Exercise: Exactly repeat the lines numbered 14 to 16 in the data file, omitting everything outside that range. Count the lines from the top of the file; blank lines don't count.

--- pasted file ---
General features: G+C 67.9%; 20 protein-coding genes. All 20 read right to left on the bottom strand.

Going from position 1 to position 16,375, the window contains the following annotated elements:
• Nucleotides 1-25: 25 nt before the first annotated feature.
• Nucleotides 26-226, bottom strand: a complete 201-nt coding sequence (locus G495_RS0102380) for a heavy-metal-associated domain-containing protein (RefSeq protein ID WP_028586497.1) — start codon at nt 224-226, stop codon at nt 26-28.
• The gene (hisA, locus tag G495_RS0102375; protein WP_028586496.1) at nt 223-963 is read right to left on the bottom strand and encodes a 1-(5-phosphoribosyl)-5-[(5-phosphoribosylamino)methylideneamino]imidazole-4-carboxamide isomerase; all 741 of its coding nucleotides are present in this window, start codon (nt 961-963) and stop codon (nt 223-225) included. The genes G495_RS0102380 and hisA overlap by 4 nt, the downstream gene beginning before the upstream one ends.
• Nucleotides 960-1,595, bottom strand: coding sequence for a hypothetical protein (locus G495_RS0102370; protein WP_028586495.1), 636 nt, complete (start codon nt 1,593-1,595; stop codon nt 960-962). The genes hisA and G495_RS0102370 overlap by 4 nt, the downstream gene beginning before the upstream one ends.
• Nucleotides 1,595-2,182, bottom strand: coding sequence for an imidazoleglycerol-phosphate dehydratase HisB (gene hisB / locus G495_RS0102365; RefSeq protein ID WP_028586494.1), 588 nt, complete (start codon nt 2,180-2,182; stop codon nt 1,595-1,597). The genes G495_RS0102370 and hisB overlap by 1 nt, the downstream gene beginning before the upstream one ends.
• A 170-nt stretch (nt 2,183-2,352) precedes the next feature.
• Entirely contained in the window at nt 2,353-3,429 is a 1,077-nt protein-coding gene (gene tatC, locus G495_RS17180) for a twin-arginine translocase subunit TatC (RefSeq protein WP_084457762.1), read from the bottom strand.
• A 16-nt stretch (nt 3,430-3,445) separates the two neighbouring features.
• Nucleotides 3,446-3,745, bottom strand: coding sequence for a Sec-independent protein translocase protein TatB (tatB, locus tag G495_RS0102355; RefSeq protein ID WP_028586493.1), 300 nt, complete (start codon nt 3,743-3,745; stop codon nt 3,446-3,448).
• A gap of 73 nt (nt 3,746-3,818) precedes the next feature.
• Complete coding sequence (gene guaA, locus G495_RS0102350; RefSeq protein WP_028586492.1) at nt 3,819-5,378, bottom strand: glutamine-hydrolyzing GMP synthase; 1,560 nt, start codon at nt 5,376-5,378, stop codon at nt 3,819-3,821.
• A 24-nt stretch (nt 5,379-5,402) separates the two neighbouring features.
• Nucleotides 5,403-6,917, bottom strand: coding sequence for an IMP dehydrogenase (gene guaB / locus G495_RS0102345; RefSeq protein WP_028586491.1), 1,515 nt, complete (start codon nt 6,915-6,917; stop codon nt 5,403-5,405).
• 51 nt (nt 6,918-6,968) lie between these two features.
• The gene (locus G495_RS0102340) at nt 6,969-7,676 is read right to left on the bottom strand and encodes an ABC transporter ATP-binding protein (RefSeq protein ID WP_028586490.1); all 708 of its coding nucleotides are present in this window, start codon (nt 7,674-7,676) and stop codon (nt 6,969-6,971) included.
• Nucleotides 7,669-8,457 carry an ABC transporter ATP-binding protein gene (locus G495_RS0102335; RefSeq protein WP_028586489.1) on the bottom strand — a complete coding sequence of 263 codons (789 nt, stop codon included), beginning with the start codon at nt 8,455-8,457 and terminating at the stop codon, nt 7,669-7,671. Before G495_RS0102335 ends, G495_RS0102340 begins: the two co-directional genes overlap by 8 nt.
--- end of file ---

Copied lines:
• A 24-nt stretch (nt 5,379-5,402) separates the two neighbouring features.
• Nucleotides 5,403-6,917, bottom strand: coding sequence for an IMP dehydrogenase (gene guaB / locus G495_RS0102345; RefSeq protein WP_028586491.1), 1,515 nt, complete (start codon nt 6,915-6,917; stop codon nt 5,403-5,405).
• 51 nt (nt 6,918-6,968) lie between these two features.